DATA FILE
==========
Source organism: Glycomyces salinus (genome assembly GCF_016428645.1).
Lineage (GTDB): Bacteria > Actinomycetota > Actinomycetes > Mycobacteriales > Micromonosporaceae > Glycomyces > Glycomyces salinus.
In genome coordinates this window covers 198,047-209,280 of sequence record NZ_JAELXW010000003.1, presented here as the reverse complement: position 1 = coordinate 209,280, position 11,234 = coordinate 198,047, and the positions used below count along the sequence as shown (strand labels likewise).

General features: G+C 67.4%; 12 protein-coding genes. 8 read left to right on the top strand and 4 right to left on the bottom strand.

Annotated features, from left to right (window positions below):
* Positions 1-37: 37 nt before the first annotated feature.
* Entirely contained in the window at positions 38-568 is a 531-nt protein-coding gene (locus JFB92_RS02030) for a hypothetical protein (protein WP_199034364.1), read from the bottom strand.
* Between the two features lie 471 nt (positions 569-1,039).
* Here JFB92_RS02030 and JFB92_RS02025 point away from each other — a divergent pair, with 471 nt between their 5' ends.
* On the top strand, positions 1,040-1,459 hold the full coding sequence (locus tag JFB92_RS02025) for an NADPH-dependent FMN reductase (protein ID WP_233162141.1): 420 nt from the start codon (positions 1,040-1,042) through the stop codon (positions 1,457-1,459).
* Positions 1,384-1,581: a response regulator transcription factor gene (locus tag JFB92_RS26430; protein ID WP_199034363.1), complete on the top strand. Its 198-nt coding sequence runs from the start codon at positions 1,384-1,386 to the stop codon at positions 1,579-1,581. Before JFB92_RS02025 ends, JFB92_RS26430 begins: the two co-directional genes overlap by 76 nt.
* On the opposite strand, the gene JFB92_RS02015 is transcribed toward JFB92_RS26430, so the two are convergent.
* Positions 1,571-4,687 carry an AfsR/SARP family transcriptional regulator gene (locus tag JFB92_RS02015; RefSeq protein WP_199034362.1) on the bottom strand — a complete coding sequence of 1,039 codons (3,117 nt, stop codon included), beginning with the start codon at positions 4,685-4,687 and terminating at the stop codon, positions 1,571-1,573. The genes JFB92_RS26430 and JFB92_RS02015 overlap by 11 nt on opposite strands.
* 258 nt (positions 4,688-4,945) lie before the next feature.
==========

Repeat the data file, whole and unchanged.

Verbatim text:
Source organism: Glycomyces salinus (genome assembly GCF_016428645.1).
Lineage (GTDB): Bacteria > Actinomycetota > Actinomycetes > Mycobacteriales > Micromonosporaceae > Glycomyces > Glycomyces salinus.
In genome coordinates this window covers 198,047-209,280 of sequence record NZ_JAELXW010000003.1, presented here as the reverse complement: position 1 = coordinate 209,280, position 11,234 = coordinate 198,047, and the positions used below count along the sequence as shown (strand labels likewise).

General features: G+C 67.4%; 12 protein-coding genes. 8 read left to right on the top strand and 4 right to left on the bottom strand.

Annotated features, from left to right (window positions below):
* Positions 1-37: 37 nt before the first annotated feature.
* Entirely contained in the window at positions 38-568 is a 531-nt protein-coding gene (locus JFB92_RS02030) for a hypothetical protein (protein WP_199034364.1), read from the bottom strand.
* Between the two features lie 471 nt (positions 569-1,039).
* Here JFB92_RS02030 and JFB92_RS02025 point away from each other — a divergent pair, with 471 nt between their 5' ends.
* On the top strand, positions 1,040-1,459 hold the full coding sequence (locus tag JFB92_RS02025) for an NADPH-dependent FMN reductase (protein ID WP_233162141.1): 420 nt from the start codon (positions 1,040-1,042) through the stop codon (positions 1,457-1,459).
* Positions 1,384-1,581: a response regulator transcription factor gene (locus tag JFB92_RS26430; protein ID WP_199034363.1), complete on the top strand. Its 198-nt coding sequence runs from the start codon at positions 1,384-1,386 to the stop codon at positions 1,579-1,581. Before JFB92_RS02025 ends, JFB92_RS26430 begins: the two co-directional genes overlap by 76 nt.
* On the opposite strand, the gene JFB92_RS02015 is transcribed toward JFB92_RS26430, so the two are convergent.
* Positions 1,571-4,687 carry an AfsR/SARP family transcriptional regulator gene (locus tag JFB92_RS02015; RefSeq protein WP_199034362.1) on the bottom strand — a complete coding sequence of 1,039 codons (3,117 nt, stop codon included), beginning with the start codon at positions 4,685-4,687 and terminating at the stop codon, positions 1,571-1,573. The genes JFB92_RS26430 and JFB92_RS02015 overlap by 11 nt on opposite strands.
* 258 nt (positions 4,688-4,945) lie before the next feature.